A cyber attack on a company (large or small) can be costly to fix and can be hugely disruptive to business. On top of this, if customers’ important details are stolen, the business could risk having its reputation severely damaged.
Hackers are adapting to their environment, creating tools and workarounds that both exploit existing vulnerabilities and leverage new weaknesses to compromise personal and business networks. Cybercrime isn’t going anywhere so you must be prepared.
FBI: HelloKitty ransomware adds DDoS attacks to extortion tactics
The FBI has sent out a flash alert warning private industry partners that the HelloKitty ransomware gang also known as FiveHands has added distributed denial-of-service (DDoS) attacks to their arsenal of extortion tactics.
In a Friday notification coordinated with the Cybersecurity and Infrastructure Security Agency (CISA), the FBI said that the ransomware group would take their victims’ official websites down in DDoS attacks if they didn’t comply with the ransom demands.
HelloKitty is also known for stealing sensitive documents from victims’ compromised servers before encrypting them. The exfiltrated files are later used as leverage to pressure the victims into paying the ransom under the threat of leaking the stolen data online on a data leak site.
When it comes to ransomware, prevention is key! Here are some tips from our experts:
Secure and monitor your endpoints
Invest in EDR solutions that continually monitor network endpoints like PCs, laptops and servers to identify and block malicious processes. Deploy a SIEM solution with 24/7 monitoring (SOC). By having a SOC in place, you have much better chances to detect ransomware within your environment compared to traditional tools, as it provides a holistic network overview and automated analysis of security events based on professionally configured parameters.
Regular data backups
The 3-2-1 rule is best practice for backup and recovery. Simply put, the 3-2-1 rule means you should have at least 3 copies of your data, utilise 2 different media formats and have one copy offsite. Moreover, verify that you know how to restore files from the backup in the event of an incident, and regularly test that it is working as expected.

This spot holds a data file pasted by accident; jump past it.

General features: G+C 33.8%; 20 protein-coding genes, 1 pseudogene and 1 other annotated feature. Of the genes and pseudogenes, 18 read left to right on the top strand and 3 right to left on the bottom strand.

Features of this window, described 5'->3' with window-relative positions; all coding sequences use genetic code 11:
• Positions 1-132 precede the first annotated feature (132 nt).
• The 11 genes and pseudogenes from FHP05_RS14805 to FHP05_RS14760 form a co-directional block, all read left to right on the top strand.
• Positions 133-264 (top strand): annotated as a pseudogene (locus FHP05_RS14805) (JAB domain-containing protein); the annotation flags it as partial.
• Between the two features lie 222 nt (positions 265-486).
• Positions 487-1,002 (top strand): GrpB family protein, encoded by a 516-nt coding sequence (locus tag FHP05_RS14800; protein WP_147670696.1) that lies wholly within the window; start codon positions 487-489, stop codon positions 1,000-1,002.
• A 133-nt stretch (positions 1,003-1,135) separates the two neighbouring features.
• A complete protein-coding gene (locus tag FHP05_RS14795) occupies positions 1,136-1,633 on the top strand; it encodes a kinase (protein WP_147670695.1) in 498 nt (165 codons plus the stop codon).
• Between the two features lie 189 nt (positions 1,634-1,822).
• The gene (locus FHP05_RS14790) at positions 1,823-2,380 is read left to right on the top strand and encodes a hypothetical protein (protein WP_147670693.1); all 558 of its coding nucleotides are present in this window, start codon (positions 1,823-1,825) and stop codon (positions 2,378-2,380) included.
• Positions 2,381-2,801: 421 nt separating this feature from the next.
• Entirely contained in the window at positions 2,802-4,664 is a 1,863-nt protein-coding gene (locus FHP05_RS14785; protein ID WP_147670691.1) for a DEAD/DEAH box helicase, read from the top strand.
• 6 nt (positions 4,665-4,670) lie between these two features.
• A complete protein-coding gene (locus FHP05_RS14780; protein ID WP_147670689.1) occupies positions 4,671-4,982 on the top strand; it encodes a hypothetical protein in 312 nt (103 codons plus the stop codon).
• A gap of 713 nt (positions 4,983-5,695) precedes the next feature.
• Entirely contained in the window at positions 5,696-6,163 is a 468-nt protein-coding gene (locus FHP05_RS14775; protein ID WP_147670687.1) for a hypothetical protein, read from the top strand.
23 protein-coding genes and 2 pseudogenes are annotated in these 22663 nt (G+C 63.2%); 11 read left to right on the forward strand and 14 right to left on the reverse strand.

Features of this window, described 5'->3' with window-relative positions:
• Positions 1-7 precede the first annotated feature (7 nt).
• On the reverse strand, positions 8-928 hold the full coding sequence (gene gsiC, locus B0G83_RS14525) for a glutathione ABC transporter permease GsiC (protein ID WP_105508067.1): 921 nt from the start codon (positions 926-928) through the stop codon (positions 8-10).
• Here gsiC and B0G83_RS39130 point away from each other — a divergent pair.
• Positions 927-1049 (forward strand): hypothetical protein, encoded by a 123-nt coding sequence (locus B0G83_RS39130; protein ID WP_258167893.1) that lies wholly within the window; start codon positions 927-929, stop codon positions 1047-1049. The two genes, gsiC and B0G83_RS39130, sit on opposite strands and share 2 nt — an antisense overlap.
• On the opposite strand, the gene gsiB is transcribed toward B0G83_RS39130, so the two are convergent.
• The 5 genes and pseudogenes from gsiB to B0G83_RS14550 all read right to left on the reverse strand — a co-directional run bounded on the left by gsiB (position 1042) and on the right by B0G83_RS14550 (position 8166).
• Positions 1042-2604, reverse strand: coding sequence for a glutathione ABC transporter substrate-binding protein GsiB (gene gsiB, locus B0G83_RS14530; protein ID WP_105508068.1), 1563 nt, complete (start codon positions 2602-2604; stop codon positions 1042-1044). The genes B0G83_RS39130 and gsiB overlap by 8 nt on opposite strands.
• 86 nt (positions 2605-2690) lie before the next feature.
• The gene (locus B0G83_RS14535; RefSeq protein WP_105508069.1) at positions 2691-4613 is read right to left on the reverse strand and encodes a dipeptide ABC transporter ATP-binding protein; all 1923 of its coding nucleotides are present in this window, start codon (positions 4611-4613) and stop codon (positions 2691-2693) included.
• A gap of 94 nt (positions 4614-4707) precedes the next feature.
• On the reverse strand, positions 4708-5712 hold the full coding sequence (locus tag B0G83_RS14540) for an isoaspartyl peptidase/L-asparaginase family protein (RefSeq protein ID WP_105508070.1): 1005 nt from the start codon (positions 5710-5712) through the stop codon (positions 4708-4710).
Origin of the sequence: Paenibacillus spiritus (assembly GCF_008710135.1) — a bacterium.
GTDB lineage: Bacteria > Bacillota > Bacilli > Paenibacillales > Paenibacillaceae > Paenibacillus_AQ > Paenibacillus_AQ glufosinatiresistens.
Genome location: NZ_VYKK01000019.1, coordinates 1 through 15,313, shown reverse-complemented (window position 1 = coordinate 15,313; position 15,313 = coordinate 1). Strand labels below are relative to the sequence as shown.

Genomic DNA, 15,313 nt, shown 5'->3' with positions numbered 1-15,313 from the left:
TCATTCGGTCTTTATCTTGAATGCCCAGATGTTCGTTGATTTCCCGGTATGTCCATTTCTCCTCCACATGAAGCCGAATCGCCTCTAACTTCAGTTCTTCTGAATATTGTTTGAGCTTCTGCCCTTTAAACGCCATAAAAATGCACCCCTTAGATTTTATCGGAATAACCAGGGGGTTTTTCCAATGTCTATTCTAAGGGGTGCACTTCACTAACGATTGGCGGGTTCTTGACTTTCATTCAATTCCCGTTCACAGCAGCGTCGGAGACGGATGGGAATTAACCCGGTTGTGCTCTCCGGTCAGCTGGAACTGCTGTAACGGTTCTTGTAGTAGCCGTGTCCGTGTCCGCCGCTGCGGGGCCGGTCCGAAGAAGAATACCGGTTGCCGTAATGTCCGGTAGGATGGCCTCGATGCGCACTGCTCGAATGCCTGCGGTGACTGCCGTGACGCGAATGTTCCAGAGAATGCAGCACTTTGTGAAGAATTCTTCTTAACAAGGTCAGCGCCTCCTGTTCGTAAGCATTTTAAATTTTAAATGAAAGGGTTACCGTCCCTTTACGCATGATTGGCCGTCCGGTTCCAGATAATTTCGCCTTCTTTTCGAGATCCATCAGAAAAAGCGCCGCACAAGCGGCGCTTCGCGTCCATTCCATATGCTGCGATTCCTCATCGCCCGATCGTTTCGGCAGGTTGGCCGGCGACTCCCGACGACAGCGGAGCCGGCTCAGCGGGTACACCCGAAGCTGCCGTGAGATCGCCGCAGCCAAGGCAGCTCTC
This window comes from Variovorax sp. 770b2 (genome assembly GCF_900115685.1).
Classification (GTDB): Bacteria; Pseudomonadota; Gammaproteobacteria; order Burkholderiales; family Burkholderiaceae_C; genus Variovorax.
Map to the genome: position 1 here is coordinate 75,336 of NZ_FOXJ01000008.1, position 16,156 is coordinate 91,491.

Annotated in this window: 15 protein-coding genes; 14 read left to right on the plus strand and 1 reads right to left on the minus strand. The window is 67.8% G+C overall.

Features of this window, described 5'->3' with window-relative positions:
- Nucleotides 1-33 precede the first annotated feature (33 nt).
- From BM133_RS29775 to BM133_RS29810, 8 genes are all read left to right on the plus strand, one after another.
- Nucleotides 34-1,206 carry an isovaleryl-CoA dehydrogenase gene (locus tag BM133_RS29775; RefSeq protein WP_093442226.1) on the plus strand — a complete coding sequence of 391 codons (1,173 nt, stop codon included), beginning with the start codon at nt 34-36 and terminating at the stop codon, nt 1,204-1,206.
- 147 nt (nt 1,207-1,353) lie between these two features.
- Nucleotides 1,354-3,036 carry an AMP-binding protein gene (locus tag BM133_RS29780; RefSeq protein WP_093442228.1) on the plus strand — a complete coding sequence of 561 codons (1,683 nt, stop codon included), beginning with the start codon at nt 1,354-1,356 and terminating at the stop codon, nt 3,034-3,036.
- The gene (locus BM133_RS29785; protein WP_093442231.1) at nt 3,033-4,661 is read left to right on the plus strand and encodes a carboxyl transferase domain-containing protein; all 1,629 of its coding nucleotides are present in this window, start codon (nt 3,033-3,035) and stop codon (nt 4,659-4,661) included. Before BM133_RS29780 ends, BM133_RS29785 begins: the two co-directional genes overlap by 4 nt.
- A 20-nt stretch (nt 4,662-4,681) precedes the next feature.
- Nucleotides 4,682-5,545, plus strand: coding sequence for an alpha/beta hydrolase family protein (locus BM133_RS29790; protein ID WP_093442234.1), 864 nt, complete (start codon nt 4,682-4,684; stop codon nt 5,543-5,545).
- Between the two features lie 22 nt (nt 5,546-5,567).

Prepare for an incident
Identify your critical assets and determine the impact to these if they were affected by a malware attack. Plan for an attack, even if you think it is unlikely. There are many examples of organisations that have been impacted by collateral malware, even though they were not the intended target. Most importantly, exercise your incident management plan.
Regular Penetration Testing
Ransomware attacks feed on the weaker nodes and vulnerable sections of the network. The best way to prevent a ransomware attack or any cyberattack for that matter is to completely eliminate these vulnerabilities. Conduct a ransomware readiness exercise.
Regular security awareness training is an indispensable precondition for avoiding big troubles. Before each strain of ransomware has the opportunity to gain a foothold on a targeted system, it first has to find its way in. That happens through social engineering, most likely through phishing emails that carry attachments loaded with hidden malware or phishing emails that prompt recipients to click on malicious URLs that will eventually install a piece of malware in a surreptitious manner.
Patching is a critical component in defending against ransomware attacks as cyber-criminals will often look for the latest uncovered exploits in the patches made available and then target systems that are not yet patched. It is critical that organisations ensure that all systems have the latest patches applied to them as this reduces the number of potential vulnerabilities within the business for an attacker to exploit.